A recently discovered treasure trove of fashion, photographs and letters of the last Queen of Madagascar has sold at auction in London for £43,000 ($57,399).
Queen Ranavalona III's personal effects were bought by the Madagascan government and will be put on public display at the newly renovated Queen's Palace in the capital, Antananarivo.
The collection's centrepiece is a stunning satin dress belonging to her aunt, Princess Ramisindrazana.
The Anglo-Malagasy Society, which helped source funds for the purchase, said they were happy with the outcome.
‘’We are delighted that the items belonging to Madagascar's last Queen, Ranavalona III and Princess Ramisindrazana, have been returned to the people of Madagascar. It is also wonderful to be able to bring to life the story of Miss Clara Herbert and highlight the long history of friendship between British and Malagasy people."
Queen Ranavalona III ruled the African kingdom for more than 15 years until she was deposed by a French invasion in 1895 and banished with her family to the nearby island of Reunion in 1897.
Her British-born paid companion for more than two decades, Clara Herbert, accompanied her to the remote island and stayed by the monarch's side during her years in exile.
The mementos were kept safe by Ms Herbert's descendants and were eventually rediscovered in a family attic in the town of Guildford, near London.
Auctioneer Kerry Taylor, who sold the collection, said she was glad it was finally returning to Madagascar to go on display.
"This has been one of the most fascinating research projects of my career - sorting through the numerous documents and photographs, handling the Princess's opulent embroidered Malagasy court gown and following these brave women through the trials and tribulations of their lives."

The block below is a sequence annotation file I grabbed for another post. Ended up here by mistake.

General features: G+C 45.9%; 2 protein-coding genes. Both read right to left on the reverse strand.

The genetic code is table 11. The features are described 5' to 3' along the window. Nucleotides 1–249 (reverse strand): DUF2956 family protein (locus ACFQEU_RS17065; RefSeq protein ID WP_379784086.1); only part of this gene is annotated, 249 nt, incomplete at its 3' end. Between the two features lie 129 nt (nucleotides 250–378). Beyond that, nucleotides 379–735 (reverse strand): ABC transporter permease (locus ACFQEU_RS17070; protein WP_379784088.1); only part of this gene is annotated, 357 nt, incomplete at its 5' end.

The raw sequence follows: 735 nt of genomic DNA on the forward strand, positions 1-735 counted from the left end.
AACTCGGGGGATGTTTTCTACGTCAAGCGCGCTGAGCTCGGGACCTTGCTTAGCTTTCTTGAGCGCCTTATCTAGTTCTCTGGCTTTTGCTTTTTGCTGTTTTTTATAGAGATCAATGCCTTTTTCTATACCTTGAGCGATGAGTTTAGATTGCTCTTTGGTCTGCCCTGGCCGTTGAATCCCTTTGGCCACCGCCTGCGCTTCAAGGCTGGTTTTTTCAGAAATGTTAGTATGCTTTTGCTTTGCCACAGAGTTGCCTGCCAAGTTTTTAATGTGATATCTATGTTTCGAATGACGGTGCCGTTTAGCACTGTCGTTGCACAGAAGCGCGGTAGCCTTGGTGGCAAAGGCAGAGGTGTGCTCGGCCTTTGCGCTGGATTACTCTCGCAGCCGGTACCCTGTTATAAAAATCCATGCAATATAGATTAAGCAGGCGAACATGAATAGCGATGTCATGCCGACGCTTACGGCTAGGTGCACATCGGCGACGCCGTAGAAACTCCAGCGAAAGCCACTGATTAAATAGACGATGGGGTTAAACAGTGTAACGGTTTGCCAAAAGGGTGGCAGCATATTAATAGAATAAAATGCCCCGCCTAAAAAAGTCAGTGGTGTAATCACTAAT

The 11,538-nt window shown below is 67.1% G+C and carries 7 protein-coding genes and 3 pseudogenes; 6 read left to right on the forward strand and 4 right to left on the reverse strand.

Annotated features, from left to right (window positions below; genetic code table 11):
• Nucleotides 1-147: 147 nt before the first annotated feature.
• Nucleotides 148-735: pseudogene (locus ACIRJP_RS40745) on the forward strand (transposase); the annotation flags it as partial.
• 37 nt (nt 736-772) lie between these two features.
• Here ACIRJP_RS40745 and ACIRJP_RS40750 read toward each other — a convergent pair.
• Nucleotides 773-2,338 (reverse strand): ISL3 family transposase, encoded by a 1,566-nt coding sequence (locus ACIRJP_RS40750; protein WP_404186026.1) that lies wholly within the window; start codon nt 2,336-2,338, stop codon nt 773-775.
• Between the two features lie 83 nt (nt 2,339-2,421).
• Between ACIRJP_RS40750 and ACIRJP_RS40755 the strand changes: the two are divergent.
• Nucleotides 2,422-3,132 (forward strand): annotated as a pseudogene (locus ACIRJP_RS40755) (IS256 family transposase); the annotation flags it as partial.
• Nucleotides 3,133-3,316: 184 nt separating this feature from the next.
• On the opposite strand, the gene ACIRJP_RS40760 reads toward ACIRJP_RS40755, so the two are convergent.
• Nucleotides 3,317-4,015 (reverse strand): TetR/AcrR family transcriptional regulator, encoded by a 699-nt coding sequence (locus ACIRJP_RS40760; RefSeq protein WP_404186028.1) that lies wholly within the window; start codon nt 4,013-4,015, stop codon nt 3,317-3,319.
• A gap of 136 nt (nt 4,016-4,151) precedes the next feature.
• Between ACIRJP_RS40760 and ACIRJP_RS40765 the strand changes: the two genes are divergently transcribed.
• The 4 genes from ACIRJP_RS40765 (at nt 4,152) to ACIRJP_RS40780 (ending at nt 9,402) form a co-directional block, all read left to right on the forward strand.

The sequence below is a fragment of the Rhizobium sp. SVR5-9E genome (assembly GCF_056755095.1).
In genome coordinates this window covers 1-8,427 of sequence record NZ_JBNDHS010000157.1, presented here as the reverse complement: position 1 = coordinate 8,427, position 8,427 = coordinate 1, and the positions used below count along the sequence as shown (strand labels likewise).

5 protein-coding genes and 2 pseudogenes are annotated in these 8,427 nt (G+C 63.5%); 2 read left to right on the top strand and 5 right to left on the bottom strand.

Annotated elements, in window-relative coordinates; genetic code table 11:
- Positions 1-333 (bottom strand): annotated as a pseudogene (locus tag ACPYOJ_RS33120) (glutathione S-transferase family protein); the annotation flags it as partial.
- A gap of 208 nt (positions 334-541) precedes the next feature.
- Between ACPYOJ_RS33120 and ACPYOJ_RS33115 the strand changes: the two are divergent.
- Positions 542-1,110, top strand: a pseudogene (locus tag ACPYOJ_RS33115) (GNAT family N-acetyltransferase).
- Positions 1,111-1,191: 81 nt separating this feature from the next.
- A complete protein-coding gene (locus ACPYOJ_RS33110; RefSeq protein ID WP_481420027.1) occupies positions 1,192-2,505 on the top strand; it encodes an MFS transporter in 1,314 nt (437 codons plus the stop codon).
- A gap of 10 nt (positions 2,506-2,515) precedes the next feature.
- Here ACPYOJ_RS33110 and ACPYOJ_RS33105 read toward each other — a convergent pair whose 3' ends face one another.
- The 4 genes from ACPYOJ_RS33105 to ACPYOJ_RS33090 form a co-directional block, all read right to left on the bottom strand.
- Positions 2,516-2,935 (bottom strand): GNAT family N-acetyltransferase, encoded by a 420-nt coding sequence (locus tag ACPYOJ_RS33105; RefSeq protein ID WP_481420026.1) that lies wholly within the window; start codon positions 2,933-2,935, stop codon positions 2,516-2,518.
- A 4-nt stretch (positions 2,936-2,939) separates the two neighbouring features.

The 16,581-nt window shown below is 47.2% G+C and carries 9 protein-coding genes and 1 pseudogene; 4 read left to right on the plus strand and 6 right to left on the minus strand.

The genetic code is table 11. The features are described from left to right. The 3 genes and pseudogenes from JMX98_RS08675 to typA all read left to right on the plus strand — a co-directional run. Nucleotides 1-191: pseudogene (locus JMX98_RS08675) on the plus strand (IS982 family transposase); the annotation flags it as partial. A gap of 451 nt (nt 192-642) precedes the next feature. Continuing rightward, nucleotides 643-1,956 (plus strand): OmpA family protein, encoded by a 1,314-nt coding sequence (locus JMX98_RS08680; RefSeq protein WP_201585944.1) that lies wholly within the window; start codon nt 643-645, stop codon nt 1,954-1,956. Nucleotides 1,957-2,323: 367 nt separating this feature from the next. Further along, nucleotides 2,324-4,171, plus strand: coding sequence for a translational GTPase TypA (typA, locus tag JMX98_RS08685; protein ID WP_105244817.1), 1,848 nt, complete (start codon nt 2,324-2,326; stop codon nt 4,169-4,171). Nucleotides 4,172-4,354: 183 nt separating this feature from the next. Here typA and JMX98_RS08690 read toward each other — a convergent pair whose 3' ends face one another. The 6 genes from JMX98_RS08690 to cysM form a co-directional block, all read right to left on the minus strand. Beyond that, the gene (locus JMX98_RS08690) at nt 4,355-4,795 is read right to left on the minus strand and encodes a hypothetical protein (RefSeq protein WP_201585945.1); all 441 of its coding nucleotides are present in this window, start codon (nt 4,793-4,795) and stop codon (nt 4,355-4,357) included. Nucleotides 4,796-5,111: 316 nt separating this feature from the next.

The fascinating archive gives a rare glimpse into the queen’s final years in Madagascar, followed by her tribulations in Reunion and, later, Algiers.
The varied collection includes more than 50 images of the queen, as well as other mementos including her blue knitted silk stockings, a needle case and more than 40 postcards.
The time on Reunion was an unhappy one for the family, a fact underlined by the family’s pensive expressions in the photographs.
Two years later they were moved on because of fears of an Malagasy uprising, but French authorities refused to send her to live in Paris, a betrayal that brought Ranavalona III to tears.
She wrote: “Who is certain of tomorrow? Only yesterday I was a queen. Today I am simply an unhappy, broken-hearted woman.”
In 1899, the family were sent to live in Algiers where they enjoyed a lively social scene and near-celebrity status.
Queen Ranavalona III in later life
The queen and her entourage were eventually allowed to visit France for the first time in 1901 for holidays and shopping trips where they were followed and photographed by the press.
She clearly developed a taste for French culture and clothing, often making expensive purchases from Paris's top clothing houses.
She later became a cause celebre with the French public who complained of her harsh treatment and campaigned to increase her living allowance.
Later photographs show them looking relaxed, happy and almost unrecognisable while wearing their finery.
Ms Taylor said the photographs were rare examples of black African women wearing haute couture clothing during the period.
“It is incredibly rare to find high fashion of the late 19th century worn by black women, and even more rare to find such a wealth of documents, photographs and ephemera to augment our understanding of them.”
Queen Ranavalona III died in 1917 and was re-interred in the tomb of Queen Rasoherina at the Rova of Antananarivo in Madagascar.
Although she was never permitted to revisit her country during her lifetime, it ultimately became her final resting place.
Her grandmother, Ranavalona I, was portrayed in the novel Flashman's Lady and enslaves the novel's protagonist Harry Flashman on Madagascar before allowing him to become her military adviser.